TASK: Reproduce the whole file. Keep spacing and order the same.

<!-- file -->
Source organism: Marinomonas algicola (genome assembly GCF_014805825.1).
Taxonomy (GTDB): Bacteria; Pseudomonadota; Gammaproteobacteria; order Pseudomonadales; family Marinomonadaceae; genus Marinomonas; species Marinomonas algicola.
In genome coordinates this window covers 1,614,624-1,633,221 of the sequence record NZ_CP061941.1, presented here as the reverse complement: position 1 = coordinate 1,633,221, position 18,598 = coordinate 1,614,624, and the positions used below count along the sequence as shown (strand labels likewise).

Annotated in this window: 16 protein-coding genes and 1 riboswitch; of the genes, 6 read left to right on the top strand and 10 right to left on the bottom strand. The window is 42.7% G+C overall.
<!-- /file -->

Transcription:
Source organism: Marinomonas algicola (genome assembly GCF_014805825.1).
Taxonomy (GTDB): Bacteria; Pseudomonadota; Gammaproteobacteria; order Pseudomonadales; family Marinomonadaceae; genus Marinomonas; species Marinomonas algicola.
In genome coordinates this window covers 1,614,624-1,633,221 of the sequence record NZ_CP061941.1, presented here as the reverse complement: position 1 = coordinate 1,633,221, position 18,598 = coordinate 1,614,624, and the positions used below count along the sequence as shown (strand labels likewise).

Annotated in this window: 16 protein-coding genes and 1 riboswitch; of the genes, 6 read left to right on the top strand and 10 right to left on the bottom strand. The window is 42.7% G+C overall.